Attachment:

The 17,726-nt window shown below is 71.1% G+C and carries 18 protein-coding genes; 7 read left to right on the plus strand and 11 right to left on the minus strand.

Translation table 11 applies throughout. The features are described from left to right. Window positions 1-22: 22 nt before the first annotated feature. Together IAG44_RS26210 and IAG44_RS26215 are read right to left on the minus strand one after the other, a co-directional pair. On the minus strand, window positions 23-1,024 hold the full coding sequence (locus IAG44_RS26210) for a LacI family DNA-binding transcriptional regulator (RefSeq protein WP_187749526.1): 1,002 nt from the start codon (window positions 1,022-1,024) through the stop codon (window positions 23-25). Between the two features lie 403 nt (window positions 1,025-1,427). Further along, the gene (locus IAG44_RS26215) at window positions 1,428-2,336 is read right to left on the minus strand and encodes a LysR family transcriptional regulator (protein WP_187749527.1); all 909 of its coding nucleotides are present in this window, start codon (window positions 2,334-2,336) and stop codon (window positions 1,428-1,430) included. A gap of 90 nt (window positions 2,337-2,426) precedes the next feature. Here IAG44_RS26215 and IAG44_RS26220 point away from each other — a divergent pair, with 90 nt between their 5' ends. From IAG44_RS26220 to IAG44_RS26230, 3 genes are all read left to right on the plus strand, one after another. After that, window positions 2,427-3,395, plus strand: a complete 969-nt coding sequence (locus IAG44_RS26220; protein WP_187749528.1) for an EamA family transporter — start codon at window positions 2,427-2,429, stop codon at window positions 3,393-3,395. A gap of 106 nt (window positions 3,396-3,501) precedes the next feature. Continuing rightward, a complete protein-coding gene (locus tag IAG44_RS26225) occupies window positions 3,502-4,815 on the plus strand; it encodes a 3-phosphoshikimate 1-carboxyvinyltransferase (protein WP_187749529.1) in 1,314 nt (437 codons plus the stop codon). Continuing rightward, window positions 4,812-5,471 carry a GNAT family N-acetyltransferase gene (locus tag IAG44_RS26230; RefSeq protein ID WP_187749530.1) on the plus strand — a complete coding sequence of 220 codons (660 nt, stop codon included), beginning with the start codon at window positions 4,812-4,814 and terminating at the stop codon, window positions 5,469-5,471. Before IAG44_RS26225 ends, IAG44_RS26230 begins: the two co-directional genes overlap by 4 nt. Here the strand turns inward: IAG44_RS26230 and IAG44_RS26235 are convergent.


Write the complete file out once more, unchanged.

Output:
The 17,726-nt window shown below is 71.1% G+C and carries 18 protein-coding genes; 7 read left to right on the plus strand and 11 right to left on the minus strand.

Translation table 11 applies throughout. The features are described from left to right. Window positions 1-22: 22 nt before the first annotated feature. Together IAG44_RS26210 and IAG44_RS26215 are read right to left on the minus strand one after the other, a co-directional pair. On the minus strand, window positions 23-1,024 hold the full coding sequence (locus IAG44_RS26210) for a LacI family DNA-binding transcriptional regulator (RefSeq protein WP_187749526.1): 1,002 nt from the start codon (window positions 1,022-1,024) through the stop codon (window positions 23-25). Between the two features lie 403 nt (window positions 1,025-1,427). Further along, the gene (locus IAG44_RS26215) at window positions 1,428-2,336 is read right to left on the minus strand and encodes a LysR family transcriptional regulator (protein WP_187749527.1); all 909 of its coding nucleotides are present in this window, start codon (window positions 2,334-2,336) and stop codon (window positions 1,428-1,430) included. A gap of 90 nt (window positions 2,337-2,426) precedes the next feature. Here IAG44_RS26215 and IAG44_RS26220 point away from each other — a divergent pair, with 90 nt between their 5' ends. From IAG44_RS26220 to IAG44_RS26230, 3 genes are all read left to right on the plus strand, one after another. After that, window positions 2,427-3,395, plus strand: a complete 969-nt coding sequence (locus IAG44_RS26220; protein WP_187749528.1) for an EamA family transporter — start codon at window positions 2,427-2,429, stop codon at window positions 3,393-3,395. A gap of 106 nt (window positions 3,396-3,501) precedes the next feature. Continuing rightward, a complete protein-coding gene (locus tag IAG44_RS26225) occupies window positions 3,502-4,815 on the plus strand; it encodes a 3-phosphoshikimate 1-carboxyvinyltransferase (protein WP_187749529.1) in 1,314 nt (437 codons plus the stop codon). Continuing rightward, window positions 4,812-5,471 carry a GNAT family N-acetyltransferase gene (locus tag IAG44_RS26230; RefSeq protein ID WP_187749530.1) on the plus strand — a complete coding sequence of 220 codons (660 nt, stop codon included), beginning with the start codon at window positions 4,812-4,814 and terminating at the stop codon, window positions 5,469-5,471. Before IAG44_RS26225 ends, IAG44_RS26230 begins: the two co-directional genes overlap by 4 nt. Here the strand turns inward: IAG44_RS26230 and IAG44_RS26235 are convergent.